Among anti-authoritarian healthcare workers, political projects tend toward street medic collectives, DIY herbalism projects, efforts to change the way we speak with our patients, or maybe a writing and propaganda project with other radical healthcare workers. These kinds of activist projects made up the majority of the sessions at HAC as well. These projects can indeed make useful contributions, but without a conscious plan for how to connect them with a broader movement that builds and wields the power of healthcare workers, and without an active process for reaching out to and bringing in previously unpoliticized healthcare workers, these projects often end up creating an insular subculture: separated from society, rather than engaged in struggle within it. Without a mass movement that can actively embrace the vast swaths of dissatisfied health workers by offering a genuine strategy to challenge the horrific conditions we face and, more broadly, to attack the murderous capitalist healthcare system that creates these conditions, we will remain isolated and largely powerless.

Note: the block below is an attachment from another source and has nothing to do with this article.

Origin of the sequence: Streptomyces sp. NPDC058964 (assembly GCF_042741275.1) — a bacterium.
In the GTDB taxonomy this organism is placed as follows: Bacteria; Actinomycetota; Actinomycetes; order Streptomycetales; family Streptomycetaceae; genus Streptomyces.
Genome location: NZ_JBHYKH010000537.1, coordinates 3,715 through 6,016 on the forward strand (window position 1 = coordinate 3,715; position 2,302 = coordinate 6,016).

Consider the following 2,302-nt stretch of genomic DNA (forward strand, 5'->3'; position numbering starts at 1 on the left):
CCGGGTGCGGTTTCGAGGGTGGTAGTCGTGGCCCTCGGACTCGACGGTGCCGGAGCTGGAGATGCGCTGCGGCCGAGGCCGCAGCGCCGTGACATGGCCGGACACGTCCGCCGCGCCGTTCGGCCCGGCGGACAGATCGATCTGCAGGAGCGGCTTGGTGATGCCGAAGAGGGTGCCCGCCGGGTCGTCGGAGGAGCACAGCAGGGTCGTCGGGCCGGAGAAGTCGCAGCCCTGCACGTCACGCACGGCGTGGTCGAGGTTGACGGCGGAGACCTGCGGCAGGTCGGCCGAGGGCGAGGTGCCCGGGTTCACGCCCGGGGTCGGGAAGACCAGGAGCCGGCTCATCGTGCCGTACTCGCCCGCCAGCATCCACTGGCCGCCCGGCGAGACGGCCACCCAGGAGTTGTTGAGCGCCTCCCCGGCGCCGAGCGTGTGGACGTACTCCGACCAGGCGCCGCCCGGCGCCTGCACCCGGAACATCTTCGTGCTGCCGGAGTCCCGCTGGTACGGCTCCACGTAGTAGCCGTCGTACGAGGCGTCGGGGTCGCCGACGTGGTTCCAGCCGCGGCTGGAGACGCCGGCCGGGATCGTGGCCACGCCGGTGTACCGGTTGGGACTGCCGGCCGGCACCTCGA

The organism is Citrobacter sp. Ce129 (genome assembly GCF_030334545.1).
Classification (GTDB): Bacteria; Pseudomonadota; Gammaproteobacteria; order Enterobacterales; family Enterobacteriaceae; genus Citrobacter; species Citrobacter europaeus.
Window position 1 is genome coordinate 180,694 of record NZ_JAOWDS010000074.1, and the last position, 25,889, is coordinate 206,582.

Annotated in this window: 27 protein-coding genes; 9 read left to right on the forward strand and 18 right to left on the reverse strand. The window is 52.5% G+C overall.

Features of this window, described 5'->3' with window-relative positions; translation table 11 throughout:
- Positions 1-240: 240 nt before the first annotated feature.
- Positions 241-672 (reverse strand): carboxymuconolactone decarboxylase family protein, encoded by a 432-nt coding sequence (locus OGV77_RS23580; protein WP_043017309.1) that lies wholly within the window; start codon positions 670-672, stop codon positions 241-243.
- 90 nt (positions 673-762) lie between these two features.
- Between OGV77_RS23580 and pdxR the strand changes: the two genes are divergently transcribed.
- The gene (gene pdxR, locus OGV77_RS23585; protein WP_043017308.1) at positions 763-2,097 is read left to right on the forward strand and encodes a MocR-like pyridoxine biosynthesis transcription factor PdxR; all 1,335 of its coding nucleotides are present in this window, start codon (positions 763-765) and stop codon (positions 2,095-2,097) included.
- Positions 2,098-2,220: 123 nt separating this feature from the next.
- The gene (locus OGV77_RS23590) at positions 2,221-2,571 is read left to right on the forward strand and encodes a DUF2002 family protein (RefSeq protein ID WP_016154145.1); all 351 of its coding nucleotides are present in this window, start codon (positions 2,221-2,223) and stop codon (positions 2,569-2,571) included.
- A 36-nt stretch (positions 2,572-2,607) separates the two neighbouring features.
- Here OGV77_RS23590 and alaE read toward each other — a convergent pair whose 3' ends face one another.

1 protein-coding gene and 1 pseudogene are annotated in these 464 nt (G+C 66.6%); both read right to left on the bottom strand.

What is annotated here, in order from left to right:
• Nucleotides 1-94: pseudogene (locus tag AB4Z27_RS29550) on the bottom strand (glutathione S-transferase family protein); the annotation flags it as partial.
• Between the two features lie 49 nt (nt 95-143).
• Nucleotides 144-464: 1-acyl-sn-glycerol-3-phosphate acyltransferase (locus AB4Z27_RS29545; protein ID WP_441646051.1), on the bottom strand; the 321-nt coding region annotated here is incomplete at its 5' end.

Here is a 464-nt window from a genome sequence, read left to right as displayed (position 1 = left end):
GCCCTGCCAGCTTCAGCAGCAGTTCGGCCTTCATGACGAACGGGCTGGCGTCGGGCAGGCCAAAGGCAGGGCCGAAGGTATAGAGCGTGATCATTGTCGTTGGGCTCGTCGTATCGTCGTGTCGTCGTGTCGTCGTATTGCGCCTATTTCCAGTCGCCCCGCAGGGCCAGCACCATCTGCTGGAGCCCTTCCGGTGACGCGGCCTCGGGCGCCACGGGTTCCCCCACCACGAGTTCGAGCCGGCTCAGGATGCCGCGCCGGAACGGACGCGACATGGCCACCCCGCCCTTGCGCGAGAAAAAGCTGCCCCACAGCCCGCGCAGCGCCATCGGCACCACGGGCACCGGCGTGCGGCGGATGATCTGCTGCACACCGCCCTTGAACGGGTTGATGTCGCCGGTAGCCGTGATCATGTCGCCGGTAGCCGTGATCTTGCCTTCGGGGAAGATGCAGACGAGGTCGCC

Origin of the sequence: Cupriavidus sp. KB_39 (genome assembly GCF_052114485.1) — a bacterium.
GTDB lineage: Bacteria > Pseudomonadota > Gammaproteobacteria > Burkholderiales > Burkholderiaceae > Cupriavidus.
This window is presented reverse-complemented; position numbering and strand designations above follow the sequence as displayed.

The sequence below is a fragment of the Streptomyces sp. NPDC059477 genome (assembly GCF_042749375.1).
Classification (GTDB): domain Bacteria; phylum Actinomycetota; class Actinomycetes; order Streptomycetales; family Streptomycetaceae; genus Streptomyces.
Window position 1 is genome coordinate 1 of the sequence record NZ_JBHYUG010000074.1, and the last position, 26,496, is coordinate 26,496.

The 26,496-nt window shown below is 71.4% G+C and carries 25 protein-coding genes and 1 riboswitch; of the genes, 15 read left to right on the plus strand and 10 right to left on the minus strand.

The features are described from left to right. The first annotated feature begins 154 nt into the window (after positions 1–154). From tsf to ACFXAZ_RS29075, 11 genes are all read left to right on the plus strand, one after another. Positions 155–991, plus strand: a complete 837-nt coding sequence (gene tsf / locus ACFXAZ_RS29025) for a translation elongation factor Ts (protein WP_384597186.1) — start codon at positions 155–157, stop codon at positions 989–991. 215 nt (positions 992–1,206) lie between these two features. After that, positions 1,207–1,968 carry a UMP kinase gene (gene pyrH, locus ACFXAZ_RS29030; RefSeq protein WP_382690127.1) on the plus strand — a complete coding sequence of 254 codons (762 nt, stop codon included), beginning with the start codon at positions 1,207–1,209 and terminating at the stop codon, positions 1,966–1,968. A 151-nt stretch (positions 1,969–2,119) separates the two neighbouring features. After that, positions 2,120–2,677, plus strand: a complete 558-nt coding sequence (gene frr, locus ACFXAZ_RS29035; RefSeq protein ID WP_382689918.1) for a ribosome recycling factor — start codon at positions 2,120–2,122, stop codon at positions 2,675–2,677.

As BRRN members, we were motivated to participate in HAC to share what an organizing perspective within healthcare can look like. We wanted to show that there is an alternative to the default activist model, and share how healthcare workers can take simple steps toward organizing — a necessary step in a strategy for systemic change and ultimately social revolution.
At HAC, the slogan chosen by the conference organizers was: “Seize the Hospitals”. We agree wholeheartedly, both in sentiment and real practical terms. We agree because seizing hospitals is something that we actually can do, if we are powerful and organized enough to pull it off. If we are going to liberate our healthcare system and turn it into something that is controlled by the workers, patients, and neighborhoods, then as healthcare workers we do need to physically seize the hospitals. But at HAC we unfortunately did not see how this slogan could become reality, outside of a couple historical discussions of past movements. The idea of radical change, of mass collective action, of seizing the hospitals, of revolution, remains an abstract slogan if there isn’t an explicit connection to what we are doing in the here and now.